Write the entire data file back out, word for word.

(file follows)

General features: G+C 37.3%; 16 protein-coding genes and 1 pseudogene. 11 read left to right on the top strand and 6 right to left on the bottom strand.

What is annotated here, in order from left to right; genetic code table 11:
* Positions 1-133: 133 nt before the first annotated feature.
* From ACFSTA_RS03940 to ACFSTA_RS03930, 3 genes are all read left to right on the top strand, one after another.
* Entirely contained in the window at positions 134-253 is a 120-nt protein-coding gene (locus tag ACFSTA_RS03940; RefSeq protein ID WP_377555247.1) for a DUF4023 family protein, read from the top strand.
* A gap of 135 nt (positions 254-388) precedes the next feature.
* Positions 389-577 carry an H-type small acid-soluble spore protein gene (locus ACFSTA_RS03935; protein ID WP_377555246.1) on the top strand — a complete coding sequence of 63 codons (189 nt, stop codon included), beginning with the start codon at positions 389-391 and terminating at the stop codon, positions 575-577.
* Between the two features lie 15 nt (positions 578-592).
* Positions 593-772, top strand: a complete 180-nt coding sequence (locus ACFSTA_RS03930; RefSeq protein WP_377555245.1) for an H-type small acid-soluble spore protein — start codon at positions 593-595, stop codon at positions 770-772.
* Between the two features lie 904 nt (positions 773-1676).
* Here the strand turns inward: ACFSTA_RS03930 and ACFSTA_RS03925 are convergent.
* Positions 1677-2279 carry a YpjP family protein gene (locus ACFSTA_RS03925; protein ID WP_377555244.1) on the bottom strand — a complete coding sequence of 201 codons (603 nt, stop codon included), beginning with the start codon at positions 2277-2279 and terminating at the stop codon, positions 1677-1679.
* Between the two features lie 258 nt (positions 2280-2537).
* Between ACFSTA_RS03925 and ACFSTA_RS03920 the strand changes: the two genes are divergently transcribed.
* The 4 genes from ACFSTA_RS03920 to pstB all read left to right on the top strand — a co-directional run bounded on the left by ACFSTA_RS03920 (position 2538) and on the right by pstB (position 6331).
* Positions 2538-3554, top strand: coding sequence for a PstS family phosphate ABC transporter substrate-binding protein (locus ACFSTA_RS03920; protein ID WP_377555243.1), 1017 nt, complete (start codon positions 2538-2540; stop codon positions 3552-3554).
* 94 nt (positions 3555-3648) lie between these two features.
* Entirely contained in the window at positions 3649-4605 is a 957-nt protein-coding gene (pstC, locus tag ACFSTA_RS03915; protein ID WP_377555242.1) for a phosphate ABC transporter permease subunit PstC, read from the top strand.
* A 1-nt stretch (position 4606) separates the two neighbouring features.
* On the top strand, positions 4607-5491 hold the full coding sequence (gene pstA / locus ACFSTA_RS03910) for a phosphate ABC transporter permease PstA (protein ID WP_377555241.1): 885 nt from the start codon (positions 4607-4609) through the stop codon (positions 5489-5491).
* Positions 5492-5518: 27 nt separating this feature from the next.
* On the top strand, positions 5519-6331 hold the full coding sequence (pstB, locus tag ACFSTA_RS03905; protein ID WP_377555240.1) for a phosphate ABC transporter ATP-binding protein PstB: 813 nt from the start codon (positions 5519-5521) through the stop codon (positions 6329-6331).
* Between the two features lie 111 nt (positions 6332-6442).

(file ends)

General features: G+C 37.3%; 16 protein-coding genes and 1 pseudogene. 11 read left to right on the top strand and 6 right to left on the bottom strand.

What is annotated here, in order from left to right; genetic code table 11:
* Positions 1-133: 133 nt before the first annotated feature.
* From ACFSTA_RS03940 to ACFSTA_RS03930, 3 genes are all read left to right on the top strand, one after another.
* Entirely contained in the window at positions 134-253 is a 120-nt protein-coding gene (locus tag ACFSTA_RS03940; RefSeq protein ID WP_377555247.1) for a DUF4023 family protein, read from the top strand.
* A gap of 135 nt (positions 254-388) precedes the next feature.
* Positions 389-577 carry an H-type small acid-soluble spore protein gene (locus ACFSTA_RS03935; protein ID WP_377555246.1) on the top strand — a complete coding sequence of 63 codons (189 nt, stop codon included), beginning with the start codon at positions 389-391 and terminating at the stop codon, positions 575-577.
* Between the two features lie 15 nt (positions 578-592).
* Positions 593-772, top strand: a complete 180-nt coding sequence (locus ACFSTA_RS03930; RefSeq protein WP_377555245.1) for an H-type small acid-soluble spore protein — start codon at positions 593-595, stop codon at positions 770-772.
* Between the two features lie 904 nt (positions 773-1676).
* Here the strand turns inward: ACFSTA_RS03930 and ACFSTA_RS03925 are convergent.
* Positions 1677-2279 carry a YpjP family protein gene (locus ACFSTA_RS03925; protein ID WP_377555244.1) on the bottom strand — a complete coding sequence of 201 codons (603 nt, stop codon included), beginning with the start codon at positions 2277-2279 and terminating at the stop codon, positions 1677-1679.
* Between the two features lie 258 nt (positions 2280-2537).
* Between ACFSTA_RS03925 and ACFSTA_RS03920 the strand changes: the two genes are divergently transcribed.
* The 4 genes from ACFSTA_RS03920 to pstB all read left to right on the top strand — a co-directional run bounded on the left by ACFSTA_RS03920 (position 2538) and on the right by pstB (position 6331).
* Positions 2538-3554, top strand: coding sequence for a PstS family phosphate ABC transporter substrate-binding protein (locus ACFSTA_RS03920; protein ID WP_377555243.1), 1017 nt, complete (start codon positions 2538-2540; stop codon positions 3552-3554).
* 94 nt (positions 3555-3648) lie between these two features.
* Entirely contained in the window at positions 3649-4605 is a 957-nt protein-coding gene (pstC, locus tag ACFSTA_RS03915; protein ID WP_377555242.1) for a phosphate ABC transporter permease subunit PstC, read from the top strand.
* A 1-nt stretch (position 4606) separates the two neighbouring features.
* On the top strand, positions 4607-5491 hold the full coding sequence (gene pstA / locus ACFSTA_RS03910) for a phosphate ABC transporter permease PstA (protein ID WP_377555241.1): 885 nt from the start codon (positions 4607-4609) through the stop codon (positions 5489-5491).
* Positions 5492-5518: 27 nt separating this feature from the next.
* On the top strand, positions 5519-6331 hold the full coding sequence (pstB, locus tag ACFSTA_RS03905; protein ID WP_377555240.1) for a phosphate ABC transporter ATP-binding protein PstB: 813 nt from the start codon (positions 5519-5521) through the stop codon (positions 6329-6331).
* Between the two features lie 111 nt (positions 6332-6442).